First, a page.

Thank you for your attention to this important request. I know you share my concern for aviation safety and I look forward to continuing to work with you to promote safe air travel.
WASHINGTON, DC – Today, Representatives Brian Higgins (NY-27), Louise Slaughter (NY-28) and Kathy Hochul (NY-26) sent letters to both the National Transportation Safety Board (NTSB) and Colgan Airlines demanding to know why emails sent by Colgan Air, related to the qualifications of the pilot who crashed Continental Flight 3407, were not presented during the initial crash investigation.
The Members of the Western New York delegation wrote to Colgan Air and its parent company, Pinnacle Airlines, asking why their emails were never disclosed to the NTSB and are seeking further information on what criteria the airline used to determine what to disclose. In a separate letter to NTSB, Higgins, Slaughter and Hochul asked the board to explain the "party" process generally used to investigate crashes, how the Colgan investigation could have benefitted from these emails, and whether they would have led to NTSB providing additional recommendations.
“There is no question that these are emails should have been disclosed to the NTSB,” said Congressman Higgins. “We’d like to know why they weren’t, and how failure to do so may be impacting flight training and safety policy recommendations stemming from the Flight 3407 investigation.”
“These newly released emails raise a haunting question: what else haven’t we seen?” said Congresswoman Slaughter. “We must make sure that for future investigations, the NTSB has every tool they need to ensure all relevant information is shared.”
“I have no doubt that this investigation must be reopened,” said Congresswoman Hochul. “We’ve heard one thing in hearings, but these newly released emails, in my judgment, point to a cover-up. We need to get to the bottom of this. My constituents, the Flight 3407 families, and the flying public deserve no less.”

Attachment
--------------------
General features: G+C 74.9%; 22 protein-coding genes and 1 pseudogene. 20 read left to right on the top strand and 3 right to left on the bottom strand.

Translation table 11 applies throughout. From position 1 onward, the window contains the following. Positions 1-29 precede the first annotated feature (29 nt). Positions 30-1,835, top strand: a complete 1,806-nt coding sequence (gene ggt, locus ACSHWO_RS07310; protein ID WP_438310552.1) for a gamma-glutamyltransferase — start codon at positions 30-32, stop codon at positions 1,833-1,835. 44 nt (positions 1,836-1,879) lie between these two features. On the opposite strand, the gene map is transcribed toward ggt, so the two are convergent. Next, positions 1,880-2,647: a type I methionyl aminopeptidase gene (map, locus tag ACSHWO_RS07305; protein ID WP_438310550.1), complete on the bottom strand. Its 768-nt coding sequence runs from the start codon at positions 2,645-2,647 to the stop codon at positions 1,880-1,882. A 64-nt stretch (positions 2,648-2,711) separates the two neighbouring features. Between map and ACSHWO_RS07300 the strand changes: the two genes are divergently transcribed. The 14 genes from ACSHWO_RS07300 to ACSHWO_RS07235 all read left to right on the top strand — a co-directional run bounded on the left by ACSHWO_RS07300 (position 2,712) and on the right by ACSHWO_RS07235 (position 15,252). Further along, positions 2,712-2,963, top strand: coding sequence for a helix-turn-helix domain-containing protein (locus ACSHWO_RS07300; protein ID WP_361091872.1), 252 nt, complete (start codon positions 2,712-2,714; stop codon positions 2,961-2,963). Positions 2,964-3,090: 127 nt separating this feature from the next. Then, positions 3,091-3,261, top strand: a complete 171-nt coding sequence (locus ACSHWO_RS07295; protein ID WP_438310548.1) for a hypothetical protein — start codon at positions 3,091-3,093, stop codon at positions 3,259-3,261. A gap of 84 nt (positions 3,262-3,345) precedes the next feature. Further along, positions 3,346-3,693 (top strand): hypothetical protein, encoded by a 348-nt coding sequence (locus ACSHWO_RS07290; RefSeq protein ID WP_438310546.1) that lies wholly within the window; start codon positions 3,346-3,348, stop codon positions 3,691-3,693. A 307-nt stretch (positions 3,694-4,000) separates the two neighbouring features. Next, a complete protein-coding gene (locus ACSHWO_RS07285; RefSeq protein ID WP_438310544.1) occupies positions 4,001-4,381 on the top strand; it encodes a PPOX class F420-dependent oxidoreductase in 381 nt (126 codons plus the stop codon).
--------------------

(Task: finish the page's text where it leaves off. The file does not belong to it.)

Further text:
Below are copies of the letters sent by Reps. Higgins, Slaughter & Hochul:
The Honorable Deborah A.P. Hersman
National Transportation Safety Board
490 L'Enfant Plaza, SW
Washington, DC 20594
Dear Chairman Hersman:
We write to express our strong concern regarding recently released correspondence between Colgan Air senior safety officials that questioned the ability of the Captain of Continental Connection Flight 3407 to operate the Bombardier Dash 8-Q400, the model of the plane that crashed February 12, 2009 in Clarence Center, New York.
This is especially troubling in light of your agency’s laudable investigation, which determined pilot error to be a key cause of the Flight 3407 crash. Your public hearing held in May 2009 and the final report issued in February 2010 provided numerous critical safety recommendations that ultimately served as the framework for P.L. 111-216, 'The Airline Safety and Federal Aviation Administration Act of 2010'. Your efforts served to highlight important issues such as pilot training and fatigue, the use of safety management systems such as FOQA and ASAP by regional airlines, and the process of screening and selecting pilots for employment.
It is our understanding that this internal Colgan correspondence was not provided to National Transportation Safety Board (NTSB) investigators as part of the pilot-in-command's personnel file during the Flight 3407 investigation. While we understand that the safety board investigates thousands of accidents and incidents per year with limited resources, and commend NTSB for completing the investigation on this watershed accident in such a timely and thorough manner, we are concerned that all relevant documentation should have been provided to the NTSB by the designated parties at the time of the investigation.
To that end, we would like to request that you explain the "party" system the NTSB uses to investigate crashes generally, how the Colgan investigation could have benefitted from these emails, whether they would have led to NTSB providing additional safety recommendations regarding the screening and selection of pilots for upgrade, and what NTSB’s mode of recourse is if a party doesn’t disclose pertinent information during the investigation.
Thank you again for the important work that you do to improve transportation safety and for your consideration of this request.
October 25, 2011
Mr. Sean Menke
Mr. George Casey
President and C.E.O.
President and G.M.
Pinnacle Airlines, Inc.
Colgan Air, Inc.
1689 Nonconnah Blvd.
Memphis, TN 38132